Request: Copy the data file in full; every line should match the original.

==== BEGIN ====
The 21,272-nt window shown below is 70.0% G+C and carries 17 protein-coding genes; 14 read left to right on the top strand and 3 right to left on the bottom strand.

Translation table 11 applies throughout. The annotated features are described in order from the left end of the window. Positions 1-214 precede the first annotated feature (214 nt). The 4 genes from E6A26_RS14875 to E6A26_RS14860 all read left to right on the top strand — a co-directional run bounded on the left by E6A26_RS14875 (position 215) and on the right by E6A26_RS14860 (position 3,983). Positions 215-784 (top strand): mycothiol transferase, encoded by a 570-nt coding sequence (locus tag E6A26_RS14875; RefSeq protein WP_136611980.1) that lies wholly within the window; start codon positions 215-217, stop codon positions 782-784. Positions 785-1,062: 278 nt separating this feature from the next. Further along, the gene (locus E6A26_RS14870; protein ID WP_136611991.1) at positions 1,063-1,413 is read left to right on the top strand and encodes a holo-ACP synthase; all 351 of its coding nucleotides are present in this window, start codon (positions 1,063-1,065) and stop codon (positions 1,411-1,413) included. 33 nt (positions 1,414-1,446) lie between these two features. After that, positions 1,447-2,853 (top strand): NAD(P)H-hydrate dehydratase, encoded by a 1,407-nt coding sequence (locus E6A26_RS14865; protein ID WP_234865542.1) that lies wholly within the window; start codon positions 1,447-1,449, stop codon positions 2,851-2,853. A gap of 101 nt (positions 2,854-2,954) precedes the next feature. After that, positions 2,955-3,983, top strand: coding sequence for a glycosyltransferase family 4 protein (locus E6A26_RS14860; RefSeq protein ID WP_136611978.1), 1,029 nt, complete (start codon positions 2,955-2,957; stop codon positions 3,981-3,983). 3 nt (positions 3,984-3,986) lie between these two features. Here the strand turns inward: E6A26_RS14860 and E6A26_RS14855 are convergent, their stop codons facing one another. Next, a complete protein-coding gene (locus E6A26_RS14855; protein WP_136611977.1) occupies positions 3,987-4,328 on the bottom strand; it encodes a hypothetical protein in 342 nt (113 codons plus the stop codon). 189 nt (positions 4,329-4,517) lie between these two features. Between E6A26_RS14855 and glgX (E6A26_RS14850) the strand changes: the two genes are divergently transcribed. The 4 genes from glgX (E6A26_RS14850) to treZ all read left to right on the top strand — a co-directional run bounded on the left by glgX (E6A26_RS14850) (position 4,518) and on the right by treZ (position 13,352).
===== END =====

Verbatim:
The 21,272-nt window shown below is 70.0% G+C and carries 17 protein-coding genes; 14 read left to right on the top strand and 3 right to left on the bottom strand.

Translation table 11 applies throughout. The annotated features are described in order from the left end of the window. Positions 1-214 precede the first annotated feature (214 nt). The 4 genes from E6A26_RS14875 to E6A26_RS14860 all read left to right on the top strand — a co-directional run bounded on the left by E6A26_RS14875 (position 215) and on the right by E6A26_RS14860 (position 3,983). Positions 215-784 (top strand): mycothiol transferase, encoded by a 570-nt coding sequence (locus tag E6A26_RS14875; RefSeq protein WP_136611980.1) that lies wholly within the window; start codon positions 215-217, stop codon positions 782-784. Positions 785-1,062: 278 nt separating this feature from the next. Further along, the gene (locus E6A26_RS14870; protein ID WP_136611991.1) at positions 1,063-1,413 is read left to right on the top strand and encodes a holo-ACP synthase; all 351 of its coding nucleotides are present in this window, start codon (positions 1,063-1,065) and stop codon (positions 1,411-1,413) included. 33 nt (positions 1,414-1,446) lie between these two features. After that, positions 1,447-2,853 (top strand): NAD(P)H-hydrate dehydratase, encoded by a 1,407-nt coding sequence (locus E6A26_RS14865; protein ID WP_234865542.1) that lies wholly within the window; start codon positions 1,447-1,449, stop codon positions 2,851-2,853. A gap of 101 nt (positions 2,854-2,954) precedes the next feature. After that, positions 2,955-3,983, top strand: coding sequence for a glycosyltransferase family 4 protein (locus E6A26_RS14860; RefSeq protein ID WP_136611978.1), 1,029 nt, complete (start codon positions 2,955-2,957; stop codon positions 3,981-3,983). 3 nt (positions 3,984-3,986) lie between these two features. Here the strand turns inward: E6A26_RS14860 and E6A26_RS14855 are convergent, their stop codons facing one another. Next, a complete protein-coding gene (locus E6A26_RS14855; protein WP_136611977.1) occupies positions 3,987-4,328 on the bottom strand; it encodes a hypothetical protein in 342 nt (113 codons plus the stop codon). 189 nt (positions 4,329-4,517) lie between these two features. Between E6A26_RS14855 and glgX (E6A26_RS14850) the strand changes: the two genes are divergently transcribed. The 4 genes from glgX (E6A26_RS14850) to treZ all read left to right on the top strand — a co-directional run bounded on the left by glgX (E6A26_RS14850) (position 4,518) and on the right by treZ (position 13,352).